But, because the fetus has different DNA, it is a separate entity. Whether it is a human being at any given point in a pregnancy is the contentious matter, not whether it is part of her body, which it is not.

    Whether something is a human being is determined by its DNA, not by stages of development. You have not shown that a fetus is not part of the mother's body.

  • ||

    The boundaries of the body is determined by what is attached and part of the circulatory system, not by DNA.

    Speaking of needing to educate yourself, at about 4-5 weeks into pregnancy the unborn entity develops its own circulatory system. It's not hooked up to the mother's system (which would obviously be a problem if the mom was type A and the unborn was type O, for instance).

  • ||

    Speaking of needing to educate yourself, at about 4-5 weeks into pregnancy the unborn entity develops its own circulatory system. It's not hooked up to the mother's system (which would obviously be a problem if the mom was type A and the unborn was type O, for instance).

    WRONG again Tulpa. The umbilical cord connects the circulatory systems of the mother and fetus. The fetus cannot breath on its own, since it lungs are filled with fluid. It needs the mother to bring in oxygen and nutrients and take away deoxygenated blood and waste. Are you seriously trying to argue about this with a bio major?

  • Matt C||

    Directly following birth, when a child is still "attached" to the mother's body per your definitions (by the umbilical cord), is it legal for the mother to stomp on the baby and kill it? Are we saying that the difference between a living human being with rights and effectively a tumor is the severance of the umbilical cord?

  • ||

    Directly following birth, when a child is still "attached" to the mother's body per your definitions (by the umbilical cord), is it legal for the mother to stomp on the baby and kill it? Are we saying that the difference between a living human being with rights and effectively a tumor is the severance of the umbilical cord?

    Directly following birth, the baby is no longer dependent on the mother. It uses its own lungs to support its circulatory system after exiting the womb. It is attached by the umbilical cord, but this attachment is no longer necessary, so I would consider the baby to not be part of the mother's body.

  • ||

    It's not attached to her body any more than your penis is during sex. Does that mean your paramour is free to chop off your penis while it's "part of her body"?

    LOL, I think you need to educate yourself a little bit Tulpa. The fetus is physically attached by the umbilical cord, which it is also dependent on to operate. The fetus doesn't just sit inside the mother.

    Can siamese twins kill each other?

    Neither entity is dependent on the other, they are just attached. They share vital organs, but the organs are not owned exclusively by one.

  • ||

    Neither entity is dependent on the other, they are just attached.

    This contradicts your new "circulatory system" definition of personhood that you pulled out of your ass five minutes later.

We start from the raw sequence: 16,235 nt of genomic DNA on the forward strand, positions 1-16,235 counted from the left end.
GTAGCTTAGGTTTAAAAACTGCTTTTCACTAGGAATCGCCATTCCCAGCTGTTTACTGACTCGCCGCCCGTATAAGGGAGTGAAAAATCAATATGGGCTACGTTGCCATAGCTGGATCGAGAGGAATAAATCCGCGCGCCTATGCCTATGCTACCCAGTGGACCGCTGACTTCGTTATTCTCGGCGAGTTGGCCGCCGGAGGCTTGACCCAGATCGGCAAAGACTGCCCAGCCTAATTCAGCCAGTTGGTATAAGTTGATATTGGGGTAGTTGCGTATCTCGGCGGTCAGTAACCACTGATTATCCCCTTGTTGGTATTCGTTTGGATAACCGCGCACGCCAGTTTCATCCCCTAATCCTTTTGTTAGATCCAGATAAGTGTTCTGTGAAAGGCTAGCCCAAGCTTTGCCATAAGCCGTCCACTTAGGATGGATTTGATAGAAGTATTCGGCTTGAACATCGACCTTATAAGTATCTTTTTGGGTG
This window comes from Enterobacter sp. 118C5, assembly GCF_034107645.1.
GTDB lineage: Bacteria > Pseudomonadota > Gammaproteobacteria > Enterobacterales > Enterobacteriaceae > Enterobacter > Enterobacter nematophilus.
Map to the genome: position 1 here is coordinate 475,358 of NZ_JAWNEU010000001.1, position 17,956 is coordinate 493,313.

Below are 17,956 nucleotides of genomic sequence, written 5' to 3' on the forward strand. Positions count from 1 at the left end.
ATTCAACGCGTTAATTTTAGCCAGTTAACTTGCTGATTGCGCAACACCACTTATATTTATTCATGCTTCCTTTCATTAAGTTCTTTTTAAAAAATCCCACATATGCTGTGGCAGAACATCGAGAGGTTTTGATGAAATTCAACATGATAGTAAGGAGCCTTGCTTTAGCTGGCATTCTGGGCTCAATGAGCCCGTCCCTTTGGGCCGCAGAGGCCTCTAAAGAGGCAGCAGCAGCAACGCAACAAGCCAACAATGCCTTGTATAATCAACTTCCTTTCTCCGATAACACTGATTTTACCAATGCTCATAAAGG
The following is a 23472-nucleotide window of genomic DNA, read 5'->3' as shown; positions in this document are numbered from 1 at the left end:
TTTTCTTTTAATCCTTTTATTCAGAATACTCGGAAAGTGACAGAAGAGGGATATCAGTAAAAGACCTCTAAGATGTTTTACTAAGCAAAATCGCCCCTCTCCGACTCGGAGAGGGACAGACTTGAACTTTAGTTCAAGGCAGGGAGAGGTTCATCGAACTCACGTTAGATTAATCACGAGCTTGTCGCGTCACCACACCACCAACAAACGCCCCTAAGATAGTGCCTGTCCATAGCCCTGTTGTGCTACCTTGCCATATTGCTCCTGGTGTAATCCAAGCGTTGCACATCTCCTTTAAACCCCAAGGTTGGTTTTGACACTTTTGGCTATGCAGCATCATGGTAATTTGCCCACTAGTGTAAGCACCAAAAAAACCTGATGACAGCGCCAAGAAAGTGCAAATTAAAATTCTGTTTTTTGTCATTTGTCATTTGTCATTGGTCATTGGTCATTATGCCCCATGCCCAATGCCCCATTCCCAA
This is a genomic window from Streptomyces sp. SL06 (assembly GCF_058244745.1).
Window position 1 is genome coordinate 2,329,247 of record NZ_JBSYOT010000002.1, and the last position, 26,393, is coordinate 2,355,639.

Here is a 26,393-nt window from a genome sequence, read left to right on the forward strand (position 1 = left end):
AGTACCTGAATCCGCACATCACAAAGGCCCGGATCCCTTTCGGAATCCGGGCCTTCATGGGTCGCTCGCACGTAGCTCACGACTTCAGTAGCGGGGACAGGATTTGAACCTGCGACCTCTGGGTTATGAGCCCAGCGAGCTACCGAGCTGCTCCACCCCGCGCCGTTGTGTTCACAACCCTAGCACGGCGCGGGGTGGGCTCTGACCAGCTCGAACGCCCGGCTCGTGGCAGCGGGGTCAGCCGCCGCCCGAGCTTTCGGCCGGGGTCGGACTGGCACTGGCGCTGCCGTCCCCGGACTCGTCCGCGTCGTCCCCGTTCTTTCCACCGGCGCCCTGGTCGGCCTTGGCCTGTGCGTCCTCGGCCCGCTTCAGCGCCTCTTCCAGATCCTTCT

• ||

    This contradicts your new "circulatory system" definition of personhood that you pulled out of your ass five minutes later.

    The circulatory system is not part of my definition of personhood, it just happens to be the reason why a fetus should be considered part of the mother's body. What I said doesn't contradict anything. Neither twin can be said to dependent on the other, they usually share organs.

    Also, this has been my position on abortion for years.

  • ||

    Chris! You're back!

  • ||

    Not really. I'm about quality instead of quantity these days.

  • ||

    And what quality it is. Three cheers for abstinence!

  • ||

    Chris does quality...for god!

  • ||

    The answer is pretty simple; the biological reality is that the woman is the one carries the baby to term, so the decision is ultimately hers. The man gets to pay child support. Solution: wear a rubber or get snipped if you don't want a woman making major life decisions for you.

  • ||

    Or wait till you're married to have sex.

    Radical notion, I know.

  • ||

    Waiting until you are married to have sex doesn't change anything that toxic was saying.

  • Jeff||

    Makes total sense - encourage kids to get married ASAP. I've never known a horny 18 year old to make a bad decision, have you?

  • ||

    We could add that you can get divorced by saying 'I divorce you' three times. That would help.

    But then the christians would claim we were implementing sharia law.

  • Cytotoxic||

    +1

  • ||

    Why should the assumption in favor of keeping a child if a child was never the intended consequence by either of the participants.

  • ||

    IOW, why is the default position that 'you will pay for this child even if you never agreed to" rather than "without an agreement in advance neither party is under any obligation to the other for any offspring that may result from this act"?

    If women want to be equal, let's see them assume the same responsibilities.

  • ||

    I guess when men can have the fetus implanted in them so they can carry the baby and give birth (ala that Governator movie), then we can talk about equal rights. For the foreseeable future, the buck stops with the woman. That's why she makes the decision. You don't like that, keep your pants on.

  • Jeff||